This article is part of a doctoral project that employs qualitative case study research to explore how employees manage the challenges of cultural diversity in the workplace in Australia, as well as the experiences they encounter in their work with stakeholders from different cultural backgrounds. A critical review of the Australian government’s contemporary approach to multiculturalism, which has been state policy since 1973 and undergone a number of interpretations by successive governments, demonstrates that despite visible attempts to celebrate cultural diversity in public, migrants in Australia continue to face inequalities. Contrasting multiculturalism and cultural pluralism indicates that the Australian model of cultural diversity is not as straightforward as it may seem at first glance. While some elements indeed reflect the ideas of multiculturalism, others fail to meet even the fundamental criteria of both multiculturalism and cultural pluralism. Adding the extent of discrimination, violence and racism that persists within Australian society despite wellestablished legislation and nation-wide initiatives, the government has recently made controversial comments about other nations’ approach to multiculturalism. The ethnocentric views displayed by the government in relation to Australian norms and traditions, values and beliefs new migrants and citizens are expected to adhere to raises the question of how dedicated it is to actually pursuing its multicultural policy. The article concludes that Australia is not the multicultural society it envisions to be, but, in confronting migrants with inequalities in many layers of life, is moving further and further away from achieving this goal.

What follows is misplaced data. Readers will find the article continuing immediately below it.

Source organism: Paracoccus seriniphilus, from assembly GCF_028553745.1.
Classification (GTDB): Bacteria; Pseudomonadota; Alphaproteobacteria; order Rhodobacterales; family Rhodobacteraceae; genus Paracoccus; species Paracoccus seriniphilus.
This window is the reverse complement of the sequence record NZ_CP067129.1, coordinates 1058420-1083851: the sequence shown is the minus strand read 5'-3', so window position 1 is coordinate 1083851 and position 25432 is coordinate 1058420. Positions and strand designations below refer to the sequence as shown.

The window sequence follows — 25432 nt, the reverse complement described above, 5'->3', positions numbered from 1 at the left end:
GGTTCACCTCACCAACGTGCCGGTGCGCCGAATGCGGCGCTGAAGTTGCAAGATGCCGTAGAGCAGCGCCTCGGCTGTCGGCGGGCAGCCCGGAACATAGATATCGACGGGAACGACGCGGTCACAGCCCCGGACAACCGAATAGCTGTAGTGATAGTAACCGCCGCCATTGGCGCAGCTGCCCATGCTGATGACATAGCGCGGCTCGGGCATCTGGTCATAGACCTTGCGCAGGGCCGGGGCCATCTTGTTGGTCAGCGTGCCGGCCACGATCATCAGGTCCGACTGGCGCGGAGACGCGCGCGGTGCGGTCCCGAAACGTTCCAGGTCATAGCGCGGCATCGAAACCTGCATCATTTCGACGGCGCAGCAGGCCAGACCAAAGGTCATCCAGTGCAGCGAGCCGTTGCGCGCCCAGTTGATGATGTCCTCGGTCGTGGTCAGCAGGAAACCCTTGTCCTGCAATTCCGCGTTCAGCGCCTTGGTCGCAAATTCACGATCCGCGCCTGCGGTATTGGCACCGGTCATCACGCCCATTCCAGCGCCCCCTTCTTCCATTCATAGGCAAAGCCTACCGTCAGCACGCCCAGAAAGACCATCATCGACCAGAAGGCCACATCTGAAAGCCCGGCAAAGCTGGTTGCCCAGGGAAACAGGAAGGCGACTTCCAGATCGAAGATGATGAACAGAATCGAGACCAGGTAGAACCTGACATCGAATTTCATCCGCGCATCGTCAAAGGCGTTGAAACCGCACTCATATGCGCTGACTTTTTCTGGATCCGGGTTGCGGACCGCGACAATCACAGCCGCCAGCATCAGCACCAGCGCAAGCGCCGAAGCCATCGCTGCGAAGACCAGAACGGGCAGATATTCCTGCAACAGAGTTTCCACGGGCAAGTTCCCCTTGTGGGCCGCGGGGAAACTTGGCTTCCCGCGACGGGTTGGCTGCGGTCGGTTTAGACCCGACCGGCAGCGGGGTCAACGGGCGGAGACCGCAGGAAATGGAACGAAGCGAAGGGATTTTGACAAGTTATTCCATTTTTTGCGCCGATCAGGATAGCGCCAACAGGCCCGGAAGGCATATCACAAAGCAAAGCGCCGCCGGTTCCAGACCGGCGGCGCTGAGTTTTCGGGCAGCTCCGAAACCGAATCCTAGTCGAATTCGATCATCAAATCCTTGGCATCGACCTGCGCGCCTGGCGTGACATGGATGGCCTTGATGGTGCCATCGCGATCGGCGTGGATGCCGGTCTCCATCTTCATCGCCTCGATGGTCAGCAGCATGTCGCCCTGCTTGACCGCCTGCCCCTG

|Number of pages||17|
|Journal||NEO : journal for higher degree research in the social sciences and humanities|
|Publication status||Published - 2012|
|Event||Faculty of Arts higher degree research and honours conference (2011) - Macquarie University, Sydney, Australia|
Duration: 1 Nov 2011 → 1 Nov 2011